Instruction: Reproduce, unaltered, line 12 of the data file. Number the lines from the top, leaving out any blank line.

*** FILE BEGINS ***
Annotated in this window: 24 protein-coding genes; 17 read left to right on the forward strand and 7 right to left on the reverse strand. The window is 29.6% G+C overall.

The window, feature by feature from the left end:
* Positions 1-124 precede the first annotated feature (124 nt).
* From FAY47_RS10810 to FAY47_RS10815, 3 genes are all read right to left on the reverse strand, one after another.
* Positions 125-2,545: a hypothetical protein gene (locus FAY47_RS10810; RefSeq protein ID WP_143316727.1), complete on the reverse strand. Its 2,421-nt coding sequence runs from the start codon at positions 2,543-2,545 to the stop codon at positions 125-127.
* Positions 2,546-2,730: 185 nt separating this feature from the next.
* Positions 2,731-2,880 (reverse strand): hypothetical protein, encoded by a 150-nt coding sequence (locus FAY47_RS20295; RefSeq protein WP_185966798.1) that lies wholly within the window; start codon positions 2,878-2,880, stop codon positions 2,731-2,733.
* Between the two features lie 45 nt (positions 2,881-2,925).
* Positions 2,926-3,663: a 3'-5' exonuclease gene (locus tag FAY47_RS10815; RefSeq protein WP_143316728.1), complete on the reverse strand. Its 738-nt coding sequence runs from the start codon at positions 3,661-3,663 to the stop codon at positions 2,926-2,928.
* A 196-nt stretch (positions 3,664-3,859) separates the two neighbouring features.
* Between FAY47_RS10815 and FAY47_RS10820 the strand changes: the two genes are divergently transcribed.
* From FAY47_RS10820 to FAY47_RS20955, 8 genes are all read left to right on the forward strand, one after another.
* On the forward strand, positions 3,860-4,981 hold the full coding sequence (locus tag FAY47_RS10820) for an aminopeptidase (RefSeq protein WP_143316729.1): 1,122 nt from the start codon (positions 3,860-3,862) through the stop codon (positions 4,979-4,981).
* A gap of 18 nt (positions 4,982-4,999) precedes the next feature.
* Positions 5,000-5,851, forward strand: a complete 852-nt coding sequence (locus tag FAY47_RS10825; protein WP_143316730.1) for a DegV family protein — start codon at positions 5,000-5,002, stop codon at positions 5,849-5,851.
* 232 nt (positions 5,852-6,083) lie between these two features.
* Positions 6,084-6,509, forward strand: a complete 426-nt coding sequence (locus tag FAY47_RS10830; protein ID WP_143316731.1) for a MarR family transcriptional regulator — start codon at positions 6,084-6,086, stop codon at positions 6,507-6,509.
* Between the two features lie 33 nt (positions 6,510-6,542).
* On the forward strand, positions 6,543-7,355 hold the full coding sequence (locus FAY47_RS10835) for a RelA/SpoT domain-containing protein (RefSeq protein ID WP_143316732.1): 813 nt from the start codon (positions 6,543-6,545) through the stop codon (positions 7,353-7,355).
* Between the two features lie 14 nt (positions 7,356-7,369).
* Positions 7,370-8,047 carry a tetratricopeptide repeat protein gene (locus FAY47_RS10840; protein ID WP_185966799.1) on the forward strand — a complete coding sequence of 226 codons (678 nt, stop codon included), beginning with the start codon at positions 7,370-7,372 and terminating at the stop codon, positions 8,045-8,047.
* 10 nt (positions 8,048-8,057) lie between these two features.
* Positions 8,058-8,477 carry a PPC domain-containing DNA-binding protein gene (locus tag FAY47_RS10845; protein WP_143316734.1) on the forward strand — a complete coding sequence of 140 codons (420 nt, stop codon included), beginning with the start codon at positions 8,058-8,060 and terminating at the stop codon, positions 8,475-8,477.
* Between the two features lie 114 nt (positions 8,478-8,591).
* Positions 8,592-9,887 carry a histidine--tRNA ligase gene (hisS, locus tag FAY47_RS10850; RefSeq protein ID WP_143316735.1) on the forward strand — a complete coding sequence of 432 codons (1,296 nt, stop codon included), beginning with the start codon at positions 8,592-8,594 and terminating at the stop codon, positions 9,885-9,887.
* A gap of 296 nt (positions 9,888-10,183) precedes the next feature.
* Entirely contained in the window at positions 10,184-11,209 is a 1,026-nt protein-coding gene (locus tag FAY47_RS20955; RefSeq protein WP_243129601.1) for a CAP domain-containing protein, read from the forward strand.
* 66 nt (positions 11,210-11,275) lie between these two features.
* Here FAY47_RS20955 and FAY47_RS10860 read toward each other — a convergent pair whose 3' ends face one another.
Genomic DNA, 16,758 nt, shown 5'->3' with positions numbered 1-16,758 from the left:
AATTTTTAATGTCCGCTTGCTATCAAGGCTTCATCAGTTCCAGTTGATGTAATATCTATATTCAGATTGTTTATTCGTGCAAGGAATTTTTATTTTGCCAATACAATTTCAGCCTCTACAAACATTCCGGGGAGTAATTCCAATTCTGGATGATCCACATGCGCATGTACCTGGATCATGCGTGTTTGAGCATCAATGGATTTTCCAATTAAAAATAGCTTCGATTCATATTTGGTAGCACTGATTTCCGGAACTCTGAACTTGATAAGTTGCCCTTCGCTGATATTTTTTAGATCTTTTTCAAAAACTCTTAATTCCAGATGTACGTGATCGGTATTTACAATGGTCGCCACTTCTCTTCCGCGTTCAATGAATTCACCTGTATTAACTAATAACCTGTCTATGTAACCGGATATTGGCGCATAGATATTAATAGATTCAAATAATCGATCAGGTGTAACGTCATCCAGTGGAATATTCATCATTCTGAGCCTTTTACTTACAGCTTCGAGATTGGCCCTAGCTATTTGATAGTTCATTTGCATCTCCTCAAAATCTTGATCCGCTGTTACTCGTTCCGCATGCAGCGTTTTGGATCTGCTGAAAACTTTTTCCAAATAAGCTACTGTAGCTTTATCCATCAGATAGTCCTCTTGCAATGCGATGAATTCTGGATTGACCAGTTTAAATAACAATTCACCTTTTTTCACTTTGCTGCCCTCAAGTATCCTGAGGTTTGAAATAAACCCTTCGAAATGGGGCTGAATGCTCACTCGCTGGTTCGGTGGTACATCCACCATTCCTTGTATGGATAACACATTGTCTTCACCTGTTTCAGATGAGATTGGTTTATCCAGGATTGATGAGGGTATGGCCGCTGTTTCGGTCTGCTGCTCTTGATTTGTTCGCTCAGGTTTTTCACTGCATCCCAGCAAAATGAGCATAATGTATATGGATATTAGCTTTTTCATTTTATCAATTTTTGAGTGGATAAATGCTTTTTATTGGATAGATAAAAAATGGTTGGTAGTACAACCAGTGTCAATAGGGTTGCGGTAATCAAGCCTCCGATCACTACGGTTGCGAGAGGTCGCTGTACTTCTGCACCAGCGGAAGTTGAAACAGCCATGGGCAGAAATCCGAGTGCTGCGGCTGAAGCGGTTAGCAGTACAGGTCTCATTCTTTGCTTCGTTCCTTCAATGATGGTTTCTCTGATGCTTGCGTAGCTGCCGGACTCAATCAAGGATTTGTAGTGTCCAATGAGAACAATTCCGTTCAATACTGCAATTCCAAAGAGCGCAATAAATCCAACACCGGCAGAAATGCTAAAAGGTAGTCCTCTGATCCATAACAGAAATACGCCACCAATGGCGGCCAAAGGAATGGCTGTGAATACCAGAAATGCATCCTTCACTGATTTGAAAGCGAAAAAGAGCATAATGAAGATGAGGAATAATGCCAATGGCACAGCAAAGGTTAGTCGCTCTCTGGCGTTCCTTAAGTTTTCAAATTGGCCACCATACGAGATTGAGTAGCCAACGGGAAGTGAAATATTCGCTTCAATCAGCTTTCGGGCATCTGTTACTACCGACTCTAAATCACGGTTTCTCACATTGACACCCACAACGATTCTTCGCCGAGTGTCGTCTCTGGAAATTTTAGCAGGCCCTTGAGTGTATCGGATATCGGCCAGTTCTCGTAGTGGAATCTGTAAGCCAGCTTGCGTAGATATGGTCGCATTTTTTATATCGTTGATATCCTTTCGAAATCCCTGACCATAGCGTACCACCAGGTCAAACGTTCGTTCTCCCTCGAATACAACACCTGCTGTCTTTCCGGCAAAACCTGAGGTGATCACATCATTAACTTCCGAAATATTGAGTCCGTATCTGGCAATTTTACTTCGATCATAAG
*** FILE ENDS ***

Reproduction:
* From FAY47_RS10820 to FAY47_RS20955, 8 genes are all read left to right on the forward strand, one after another.